This tutorial is geared towards the beginning Photoshop user, so feel free to skip through the hand holding if you know what you’re doing.
The first step is to obviously choose a photo to work with. Mrs. HERO took this photo of me during my infamous hair crisis of 2007. The year I began with a head of golden locks past my shoulders and ended completely bald. Not to mention the 6 stages of stupid in between. And of course, all of that directly relates to the tutorial, so I hope you’re taking notes.
Lets start by pressing Command-J (PC: Ctrl-J) to duplicate the Background layer. Double click on the layer’s name in the Layers palette and rename it Photo.
(*note: If your layers palette isn’t visible, you can open it from the main menu via Windows>Layers.)
Now we are going to fill the Background layer with white. Click on the Background layer in the Layers palette to select it then press the D key to reset the foreground and background colors in the Tools palette to black and white respectively. Now simply press Command-Delete (PC: Ctrl-Backspace) to fill the layer with the layer with white.
(*note: If your tools palette isn’t visible, you can open it from the main menu via Windows>Tools.)
Click back to the Photo layer in the Layers palette and lets shrink the photo so that we have room to work. Invoke the Free Transform tool by pressing Command-T (PC: Ctrl-T) and while holding your Shift key to constrain the proportions, click and drag one of the corners towards the center of the image. You may also try holding the Shift and Option (PC: Shift and Alt) keys at the same time which will drag all the corners in at the same time and keep the photo centered.
When the photo is resized to your liking press Return (PC: Enter) key to commit the transformation.
Next we’re going to add a series of Layer Styles to the Photo layer to achieve our desired effect. I’m going to talk about each of these individually from step to step, but you need to keep the Layer Styles dialog box open until we get to the end of Step #XXXXX.
Double click with your mouse to the right of the Photo layer’s name in the Layers palette to open the Layer Style dialog. (*note: This can also be done by Control-Clicking (PC: Right-Click) on the layer and choosing Blending Options. It’s a good idea to move the dialog box to a spot where you can see your photo clearly.
Lets first add a Drop Shadow with the following settings by choosing the Drop Shadow style from the top of the Styles list. I used the following settings, but again, based on your image size you will want to adjust these visually to your liking.
Our inner matte will be created using the Inner Glow layer style, so choose the Inner Glow style from the Styles list to reveal it’s options. Typically this layer style is used to apply a soft glow to the inside edge of an object, but by changing the Blend Mode to Normal and the Opacity to 100% we begin to create a more solid effect. Change the Technique to Precise and the Choke to 100% to really get things right.
I chose a size of 15 pixels, but again, based on your photo size you may want to add more. And finally I clicked on the color swatch to open the Color Picker, then by moving the mouse over my image (which changed the cursor to the Eye Dropper / Color Picker tool) I clicked on a nice light blue in my jeans and clicked OK.
Now lets create the outer matte. Click the Stroke style from the bottom of the list on the left hand side of the Layer Style palette to reveal it’s options. A stroke is an outline that can be applied to your layer. The default position for this style is Outside, but it yields a rounded edge outline that’s not conducive to what we are doing, so switch it to Inside instead. For my example a 10 pixel stroke looks good but depending on the size of your photo you’ll want to adjust it accordingly.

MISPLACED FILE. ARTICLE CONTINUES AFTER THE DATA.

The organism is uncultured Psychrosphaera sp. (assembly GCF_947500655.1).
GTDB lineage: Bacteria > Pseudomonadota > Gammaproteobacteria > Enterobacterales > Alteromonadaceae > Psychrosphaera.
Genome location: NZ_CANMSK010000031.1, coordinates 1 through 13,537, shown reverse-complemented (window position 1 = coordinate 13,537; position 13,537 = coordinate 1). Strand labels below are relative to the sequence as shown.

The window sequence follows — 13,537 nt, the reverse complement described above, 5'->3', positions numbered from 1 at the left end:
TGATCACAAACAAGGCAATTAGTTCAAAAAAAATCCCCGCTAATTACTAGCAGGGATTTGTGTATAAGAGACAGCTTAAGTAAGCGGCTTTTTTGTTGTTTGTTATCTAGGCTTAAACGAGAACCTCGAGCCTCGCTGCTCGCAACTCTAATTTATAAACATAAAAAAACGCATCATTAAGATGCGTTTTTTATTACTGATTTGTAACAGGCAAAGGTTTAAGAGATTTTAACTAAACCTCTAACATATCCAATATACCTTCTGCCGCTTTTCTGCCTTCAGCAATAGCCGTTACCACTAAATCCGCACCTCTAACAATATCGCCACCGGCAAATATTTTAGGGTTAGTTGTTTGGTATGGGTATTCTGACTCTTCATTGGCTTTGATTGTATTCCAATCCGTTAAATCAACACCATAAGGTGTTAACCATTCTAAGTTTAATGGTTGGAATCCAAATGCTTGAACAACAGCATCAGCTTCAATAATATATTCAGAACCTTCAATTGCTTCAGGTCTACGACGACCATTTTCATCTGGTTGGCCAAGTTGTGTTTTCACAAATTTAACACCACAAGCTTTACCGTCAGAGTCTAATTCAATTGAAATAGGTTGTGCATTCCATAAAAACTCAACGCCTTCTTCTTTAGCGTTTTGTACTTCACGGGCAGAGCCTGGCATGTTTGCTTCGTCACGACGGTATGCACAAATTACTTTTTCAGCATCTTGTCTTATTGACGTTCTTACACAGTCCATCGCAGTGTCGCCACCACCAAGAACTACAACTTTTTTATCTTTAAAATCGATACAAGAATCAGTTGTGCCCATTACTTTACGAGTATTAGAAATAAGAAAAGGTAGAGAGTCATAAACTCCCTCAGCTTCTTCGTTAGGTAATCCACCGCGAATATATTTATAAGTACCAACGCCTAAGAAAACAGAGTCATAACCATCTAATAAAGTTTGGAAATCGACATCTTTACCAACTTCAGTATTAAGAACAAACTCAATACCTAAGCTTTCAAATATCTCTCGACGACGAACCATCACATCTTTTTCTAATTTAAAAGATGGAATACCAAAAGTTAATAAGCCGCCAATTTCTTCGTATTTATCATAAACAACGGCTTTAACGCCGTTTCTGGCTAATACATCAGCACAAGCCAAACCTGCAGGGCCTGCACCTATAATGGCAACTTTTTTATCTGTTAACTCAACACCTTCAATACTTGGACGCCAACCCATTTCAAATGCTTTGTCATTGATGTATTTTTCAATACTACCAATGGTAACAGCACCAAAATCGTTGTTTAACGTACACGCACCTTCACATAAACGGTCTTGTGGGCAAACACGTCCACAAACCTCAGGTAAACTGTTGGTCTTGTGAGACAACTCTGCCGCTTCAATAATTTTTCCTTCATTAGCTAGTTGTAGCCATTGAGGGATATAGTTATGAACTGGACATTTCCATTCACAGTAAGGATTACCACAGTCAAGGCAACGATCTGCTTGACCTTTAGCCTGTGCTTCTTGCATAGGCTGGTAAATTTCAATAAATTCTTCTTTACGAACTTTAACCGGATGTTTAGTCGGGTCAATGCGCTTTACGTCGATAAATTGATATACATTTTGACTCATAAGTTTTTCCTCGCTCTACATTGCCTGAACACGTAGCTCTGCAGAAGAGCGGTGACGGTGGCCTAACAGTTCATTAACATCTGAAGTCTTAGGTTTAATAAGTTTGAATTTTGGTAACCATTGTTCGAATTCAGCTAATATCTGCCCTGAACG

Here also you click on the color swatch at the bottom it will open the Color Picker from which you can choose any color of the rainbow for your outline. In this case I chose white.
Lastly, I thought it would be nice if I could figure out a way to place a tiny shadow under the white matte we just created with our Stroke style. To do this choose Inner Shadow from the Style list and apply the following settings.
The Choke set at 100% means there’s no gradient, it’s a hard edge. The size of 11 pixels is just 1 pixel larger than my 10 pixel Stroke, so only a single pixel of this style shows through. I lowered the opacity to a point where I felt like it looked more like a shadow than an extra layer.
With our effect now complete lets save it as a Style that we can use again later.
At the upper right hand corner of the Layer Styles dialog box there is a button called New Style. Click it and give your style a name, make sure that the Include Layer Effects box is checked. We didn’t use any Layer Blending Options, so you can leave that box unchecked this time and simply click OK.
Now you can go ahead and click OK in the Layer Styles dialog box. This will commit your layer style to your layer and close the dialog box.
You will now notice that the Photo layer contains a Layer Styles icon indicating that styles have been applied to it. You can double click on this icon at any time to view and change all the styles we just applied.
You should also notice that in the Styles palette, which can be accessed via Window>Styles, that the last style in the palette is the one we just created.
Now any time you want to apply this same style to a different image, all you have to do is open your Styles palette and choose it from the list!
And a little text for a nice final image. Great work!
Lesson Files + Additional Resources
Download the free .PSD file and other lesson files Right Here.